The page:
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Larch arabinogalactan is a plant-based carbohydrate shown to have immune-enhancing properties when consumed in the diet. It's found in very low amounts in common fruits and vegetables such as carrots, tomatoes, and pears. Larch arabinogalactan is found in relatively high concentrations in Larch trees grown in Minnesota.
Arabinogalactans belong to a group of carbohydrates called polysaccharides. When consumed in the diet, arabinogalactan comes from the wood of the larch tree (Larix
species) and is approved for use as a dietary fiber by the U.S. Food and Drug Administration (FDA).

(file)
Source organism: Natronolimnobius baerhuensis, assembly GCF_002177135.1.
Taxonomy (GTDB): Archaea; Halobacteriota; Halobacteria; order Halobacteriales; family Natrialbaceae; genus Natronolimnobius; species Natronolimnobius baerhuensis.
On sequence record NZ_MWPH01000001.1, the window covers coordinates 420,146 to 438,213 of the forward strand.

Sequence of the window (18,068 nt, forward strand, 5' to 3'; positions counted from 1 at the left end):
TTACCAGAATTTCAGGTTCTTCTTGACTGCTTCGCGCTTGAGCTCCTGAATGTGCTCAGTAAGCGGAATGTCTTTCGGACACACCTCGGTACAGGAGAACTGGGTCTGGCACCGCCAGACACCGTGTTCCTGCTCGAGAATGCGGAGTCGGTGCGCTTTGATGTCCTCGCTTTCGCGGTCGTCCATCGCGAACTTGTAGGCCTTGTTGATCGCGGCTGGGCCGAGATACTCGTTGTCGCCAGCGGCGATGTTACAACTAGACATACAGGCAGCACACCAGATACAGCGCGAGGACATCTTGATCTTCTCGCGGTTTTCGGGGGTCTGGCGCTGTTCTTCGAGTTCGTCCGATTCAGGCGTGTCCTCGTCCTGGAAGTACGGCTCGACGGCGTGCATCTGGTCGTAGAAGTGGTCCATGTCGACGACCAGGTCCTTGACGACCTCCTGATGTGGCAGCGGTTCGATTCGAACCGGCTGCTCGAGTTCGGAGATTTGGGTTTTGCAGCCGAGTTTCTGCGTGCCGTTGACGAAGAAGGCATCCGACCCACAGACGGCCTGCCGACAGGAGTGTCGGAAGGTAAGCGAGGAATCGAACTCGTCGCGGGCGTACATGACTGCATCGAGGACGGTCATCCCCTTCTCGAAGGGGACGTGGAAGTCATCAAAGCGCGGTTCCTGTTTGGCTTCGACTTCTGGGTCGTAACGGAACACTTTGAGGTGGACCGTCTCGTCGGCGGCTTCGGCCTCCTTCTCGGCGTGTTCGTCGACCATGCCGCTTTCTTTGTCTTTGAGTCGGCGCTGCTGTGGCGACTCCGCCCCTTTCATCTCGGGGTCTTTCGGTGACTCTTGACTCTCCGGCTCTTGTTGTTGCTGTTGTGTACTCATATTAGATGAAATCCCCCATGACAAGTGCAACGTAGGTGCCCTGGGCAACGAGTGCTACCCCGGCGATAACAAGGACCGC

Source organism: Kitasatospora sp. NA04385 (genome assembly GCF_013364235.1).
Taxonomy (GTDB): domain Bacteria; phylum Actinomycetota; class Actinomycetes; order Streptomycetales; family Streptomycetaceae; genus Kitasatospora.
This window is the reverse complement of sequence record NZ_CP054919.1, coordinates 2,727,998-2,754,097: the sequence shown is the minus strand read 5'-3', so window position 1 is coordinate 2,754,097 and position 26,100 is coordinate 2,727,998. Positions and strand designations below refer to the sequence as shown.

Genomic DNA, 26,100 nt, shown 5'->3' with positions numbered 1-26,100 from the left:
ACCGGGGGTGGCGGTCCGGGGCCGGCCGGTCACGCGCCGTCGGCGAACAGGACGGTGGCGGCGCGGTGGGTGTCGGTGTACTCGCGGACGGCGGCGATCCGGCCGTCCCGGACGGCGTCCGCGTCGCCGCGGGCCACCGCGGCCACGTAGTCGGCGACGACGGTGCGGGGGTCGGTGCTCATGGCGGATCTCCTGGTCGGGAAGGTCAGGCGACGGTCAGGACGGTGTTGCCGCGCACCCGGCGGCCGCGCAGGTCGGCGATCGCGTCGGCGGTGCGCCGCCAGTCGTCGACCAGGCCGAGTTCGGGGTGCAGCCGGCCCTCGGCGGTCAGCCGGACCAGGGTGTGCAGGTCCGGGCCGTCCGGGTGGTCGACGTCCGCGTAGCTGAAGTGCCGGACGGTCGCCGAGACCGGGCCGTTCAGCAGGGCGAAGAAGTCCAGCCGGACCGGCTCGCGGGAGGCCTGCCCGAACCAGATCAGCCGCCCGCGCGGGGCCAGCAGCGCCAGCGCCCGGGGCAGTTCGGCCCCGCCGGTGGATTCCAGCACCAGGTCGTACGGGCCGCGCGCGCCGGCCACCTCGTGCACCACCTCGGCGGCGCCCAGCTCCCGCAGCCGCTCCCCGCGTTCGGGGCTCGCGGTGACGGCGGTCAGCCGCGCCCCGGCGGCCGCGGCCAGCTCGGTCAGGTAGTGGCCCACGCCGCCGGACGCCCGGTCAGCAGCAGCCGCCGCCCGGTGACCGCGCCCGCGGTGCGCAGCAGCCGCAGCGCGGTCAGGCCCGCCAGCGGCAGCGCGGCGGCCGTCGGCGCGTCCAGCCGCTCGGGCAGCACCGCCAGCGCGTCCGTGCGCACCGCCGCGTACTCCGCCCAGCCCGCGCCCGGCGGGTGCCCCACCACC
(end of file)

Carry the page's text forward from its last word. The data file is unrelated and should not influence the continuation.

As a dietary supplement, larch arabinogalactan is used to stimulate the immune system, to fight cancer, and as a prebiotic (a substance used to improve bacteria in the colon). Early study suggests that arabinogalactan may help grow beneficial bacteria in the digestive tract. However, human study has not found that the larch arabinogalactan stimulates the immune system.
Future uses of arabinogalactan may include simultaneous use with certain drugs, because arabinogalactan may improve drug effectiveness when used together.
Arabinogalactans are found in the cell walls of plants and bacteria and in pollen from mugwort and ragweed that causes allergies. Although these arabinogalactans are also discussed in this monograph, there is no evidence to suggest that dietary arabinogalactans from larch or other plant species have similar effects.
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